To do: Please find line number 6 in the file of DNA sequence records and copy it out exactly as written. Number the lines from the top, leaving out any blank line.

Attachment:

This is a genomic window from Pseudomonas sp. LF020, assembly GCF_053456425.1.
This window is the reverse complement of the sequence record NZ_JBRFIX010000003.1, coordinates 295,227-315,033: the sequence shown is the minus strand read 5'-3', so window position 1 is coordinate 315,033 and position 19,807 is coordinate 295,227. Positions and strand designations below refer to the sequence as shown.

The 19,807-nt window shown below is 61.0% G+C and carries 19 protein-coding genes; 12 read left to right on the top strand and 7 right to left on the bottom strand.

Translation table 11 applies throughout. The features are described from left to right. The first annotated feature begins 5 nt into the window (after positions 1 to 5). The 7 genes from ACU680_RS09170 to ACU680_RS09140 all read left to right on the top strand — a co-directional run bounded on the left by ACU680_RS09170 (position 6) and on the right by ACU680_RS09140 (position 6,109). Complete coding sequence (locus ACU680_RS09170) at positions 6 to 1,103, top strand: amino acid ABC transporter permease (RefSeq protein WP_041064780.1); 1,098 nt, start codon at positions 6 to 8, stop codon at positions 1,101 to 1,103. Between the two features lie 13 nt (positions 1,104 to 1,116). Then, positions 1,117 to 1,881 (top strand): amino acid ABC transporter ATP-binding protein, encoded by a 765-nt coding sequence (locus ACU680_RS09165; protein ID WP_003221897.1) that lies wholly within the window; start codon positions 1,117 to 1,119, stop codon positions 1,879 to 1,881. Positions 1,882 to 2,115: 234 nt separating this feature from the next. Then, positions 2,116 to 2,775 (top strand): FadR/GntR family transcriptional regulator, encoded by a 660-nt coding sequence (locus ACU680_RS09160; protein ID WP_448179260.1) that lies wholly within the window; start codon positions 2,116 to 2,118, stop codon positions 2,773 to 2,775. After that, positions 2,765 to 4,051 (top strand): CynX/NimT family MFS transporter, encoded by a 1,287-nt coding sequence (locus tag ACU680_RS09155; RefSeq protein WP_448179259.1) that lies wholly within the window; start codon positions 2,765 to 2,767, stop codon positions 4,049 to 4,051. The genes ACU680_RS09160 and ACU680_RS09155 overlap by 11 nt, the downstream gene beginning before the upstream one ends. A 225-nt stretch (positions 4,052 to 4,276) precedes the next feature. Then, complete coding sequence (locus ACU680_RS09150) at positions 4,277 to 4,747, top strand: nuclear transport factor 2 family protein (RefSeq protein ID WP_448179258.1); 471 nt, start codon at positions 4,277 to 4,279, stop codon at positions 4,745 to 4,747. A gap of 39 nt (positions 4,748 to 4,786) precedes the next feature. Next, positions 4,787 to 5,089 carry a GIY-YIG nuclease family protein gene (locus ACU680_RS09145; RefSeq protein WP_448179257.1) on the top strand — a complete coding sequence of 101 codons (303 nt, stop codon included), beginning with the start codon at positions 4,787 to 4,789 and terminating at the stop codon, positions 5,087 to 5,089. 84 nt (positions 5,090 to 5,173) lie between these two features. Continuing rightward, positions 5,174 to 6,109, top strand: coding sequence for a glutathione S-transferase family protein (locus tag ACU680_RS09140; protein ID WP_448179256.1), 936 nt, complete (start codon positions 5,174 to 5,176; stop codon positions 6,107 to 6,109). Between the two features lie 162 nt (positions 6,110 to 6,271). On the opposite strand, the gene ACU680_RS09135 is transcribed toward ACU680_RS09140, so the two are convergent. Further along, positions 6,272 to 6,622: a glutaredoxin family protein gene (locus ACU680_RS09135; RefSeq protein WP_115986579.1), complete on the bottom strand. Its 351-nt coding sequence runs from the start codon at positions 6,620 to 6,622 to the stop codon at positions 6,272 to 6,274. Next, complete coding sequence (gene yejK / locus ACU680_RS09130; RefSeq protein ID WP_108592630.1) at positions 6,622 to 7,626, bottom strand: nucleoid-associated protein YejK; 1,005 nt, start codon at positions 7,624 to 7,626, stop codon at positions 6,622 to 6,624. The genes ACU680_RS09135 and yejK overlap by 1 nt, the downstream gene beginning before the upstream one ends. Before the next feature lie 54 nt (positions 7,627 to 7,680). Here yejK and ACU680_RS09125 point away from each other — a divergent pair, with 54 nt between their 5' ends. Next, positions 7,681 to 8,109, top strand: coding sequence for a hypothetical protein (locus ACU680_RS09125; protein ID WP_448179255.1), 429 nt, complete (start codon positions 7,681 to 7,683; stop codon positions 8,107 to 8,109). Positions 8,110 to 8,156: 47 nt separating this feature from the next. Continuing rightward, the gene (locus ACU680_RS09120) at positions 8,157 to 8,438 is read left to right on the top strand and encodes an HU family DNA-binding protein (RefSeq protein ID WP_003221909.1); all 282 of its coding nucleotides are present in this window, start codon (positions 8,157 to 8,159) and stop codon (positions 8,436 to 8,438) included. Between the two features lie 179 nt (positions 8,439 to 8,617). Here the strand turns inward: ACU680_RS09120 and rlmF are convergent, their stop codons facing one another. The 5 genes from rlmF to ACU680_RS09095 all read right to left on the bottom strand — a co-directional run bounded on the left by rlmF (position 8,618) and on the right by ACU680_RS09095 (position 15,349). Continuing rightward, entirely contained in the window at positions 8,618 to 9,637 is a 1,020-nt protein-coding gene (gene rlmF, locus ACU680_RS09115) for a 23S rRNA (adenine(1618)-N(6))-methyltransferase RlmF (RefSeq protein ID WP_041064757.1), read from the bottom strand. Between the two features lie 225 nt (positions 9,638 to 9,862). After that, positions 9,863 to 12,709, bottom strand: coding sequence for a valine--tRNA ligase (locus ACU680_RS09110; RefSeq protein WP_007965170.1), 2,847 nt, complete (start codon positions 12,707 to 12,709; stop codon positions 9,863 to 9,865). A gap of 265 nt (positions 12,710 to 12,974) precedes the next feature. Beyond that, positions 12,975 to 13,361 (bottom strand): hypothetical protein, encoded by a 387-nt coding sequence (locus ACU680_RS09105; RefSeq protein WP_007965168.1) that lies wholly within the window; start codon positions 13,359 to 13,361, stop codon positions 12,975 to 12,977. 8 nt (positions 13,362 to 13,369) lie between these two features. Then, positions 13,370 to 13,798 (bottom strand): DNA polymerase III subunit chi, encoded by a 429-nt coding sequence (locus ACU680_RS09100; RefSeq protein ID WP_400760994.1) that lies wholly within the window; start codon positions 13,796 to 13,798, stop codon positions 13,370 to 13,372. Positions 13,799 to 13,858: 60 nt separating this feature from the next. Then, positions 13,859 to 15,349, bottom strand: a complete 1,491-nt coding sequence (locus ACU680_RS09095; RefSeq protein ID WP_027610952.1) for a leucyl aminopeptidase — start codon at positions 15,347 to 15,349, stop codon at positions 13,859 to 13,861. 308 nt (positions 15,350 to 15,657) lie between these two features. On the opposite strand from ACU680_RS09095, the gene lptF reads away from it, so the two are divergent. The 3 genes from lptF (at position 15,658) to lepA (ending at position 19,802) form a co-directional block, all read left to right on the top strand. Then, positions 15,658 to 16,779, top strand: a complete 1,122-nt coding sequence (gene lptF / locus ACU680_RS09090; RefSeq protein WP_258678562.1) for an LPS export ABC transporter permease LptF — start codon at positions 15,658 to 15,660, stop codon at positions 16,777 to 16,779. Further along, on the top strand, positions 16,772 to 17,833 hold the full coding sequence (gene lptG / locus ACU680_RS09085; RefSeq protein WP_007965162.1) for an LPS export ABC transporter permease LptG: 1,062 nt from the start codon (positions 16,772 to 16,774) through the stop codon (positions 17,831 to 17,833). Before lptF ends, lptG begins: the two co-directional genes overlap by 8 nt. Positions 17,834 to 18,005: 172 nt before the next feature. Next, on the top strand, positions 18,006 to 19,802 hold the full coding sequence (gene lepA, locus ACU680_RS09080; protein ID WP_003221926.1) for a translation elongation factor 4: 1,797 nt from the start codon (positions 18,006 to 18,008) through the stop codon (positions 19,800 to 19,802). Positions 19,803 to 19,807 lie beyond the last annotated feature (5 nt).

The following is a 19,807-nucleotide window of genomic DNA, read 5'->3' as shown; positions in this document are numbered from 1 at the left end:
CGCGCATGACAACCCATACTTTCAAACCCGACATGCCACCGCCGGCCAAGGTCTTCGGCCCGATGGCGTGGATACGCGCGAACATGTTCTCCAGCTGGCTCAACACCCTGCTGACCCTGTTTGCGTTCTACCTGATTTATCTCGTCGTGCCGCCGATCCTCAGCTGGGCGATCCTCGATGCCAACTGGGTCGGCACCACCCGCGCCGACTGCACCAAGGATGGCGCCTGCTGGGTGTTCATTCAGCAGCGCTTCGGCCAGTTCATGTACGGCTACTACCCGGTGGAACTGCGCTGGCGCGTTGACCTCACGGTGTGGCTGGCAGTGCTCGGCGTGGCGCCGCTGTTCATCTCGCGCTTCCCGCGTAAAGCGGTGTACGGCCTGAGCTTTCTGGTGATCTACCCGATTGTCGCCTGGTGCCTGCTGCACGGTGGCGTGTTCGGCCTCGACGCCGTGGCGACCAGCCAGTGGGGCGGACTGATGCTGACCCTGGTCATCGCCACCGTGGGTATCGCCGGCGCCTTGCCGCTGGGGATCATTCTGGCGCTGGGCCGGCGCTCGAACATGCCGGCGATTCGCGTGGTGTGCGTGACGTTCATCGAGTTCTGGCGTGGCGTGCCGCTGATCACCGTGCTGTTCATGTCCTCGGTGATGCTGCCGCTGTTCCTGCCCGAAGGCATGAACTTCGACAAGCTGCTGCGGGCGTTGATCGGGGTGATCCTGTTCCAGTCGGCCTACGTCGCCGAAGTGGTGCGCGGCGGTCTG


CGCGCATGACAACCCATACTTTCAAACCCGACATGCCACCGCCGGCCAAGGTCTTCGGCCCGATGGCGTGGATACGCGCGAACATGTTCTCCAGCTGGCTCAACACCCTGCTGACCCTGTTTGCGTTCTACCTGATTTATCTCGTCGTGCCGCCGATCCTCAGCTGGGCGATCCTCGATGCCAACTGGGTCGGCACCACCCGCGCCGACTGCACCAAGGATGGCGCCTGCTGGGTGTTCATTCAGCAGCGCTTCGGCCAGTTCATGTACGGCTACTACCCGGTGGAACTGCGCTGGCGCGTTGACCTCACGGTGTGGCTGGCAGTGCTCGGCGTGGCGCCGCTGTTCATCTCGCGCTTCCCGCGTAAAGCGGTGTACGGCCTGAGCTTTCTGGTGATCTACCCGATTGTCGCCTGGTGCCTGCTGCACGGTGGCGTGTTCGGCCTCGACGCCGTGGCGACCAGCCAGTGGGGCGGACTGATGCTGACCCTGGTCATCGCCACCGTGGGTATCGCCGGCGCCTTGCCGCTGGGGATCATTCTGGCGCTGGGCCGGCGCTCGAACATGCCGGCGATTCGCGTGGTGTGCGTGACGTTCATCGAGTTCTGGCGTGGCGTGCCGCTGATCACCGTGCTGTTCATGTCCTCGGTGATGCTGCCGCTGTTCCTGCCCGAAGGCATGAACTTCGACAAGCTGCTGCGGGCGTTGATCGGGGTGATCCTGTTCCAGTCGGCCTACGTCGCCGAAGTGGTGCGCGGCGGTCTG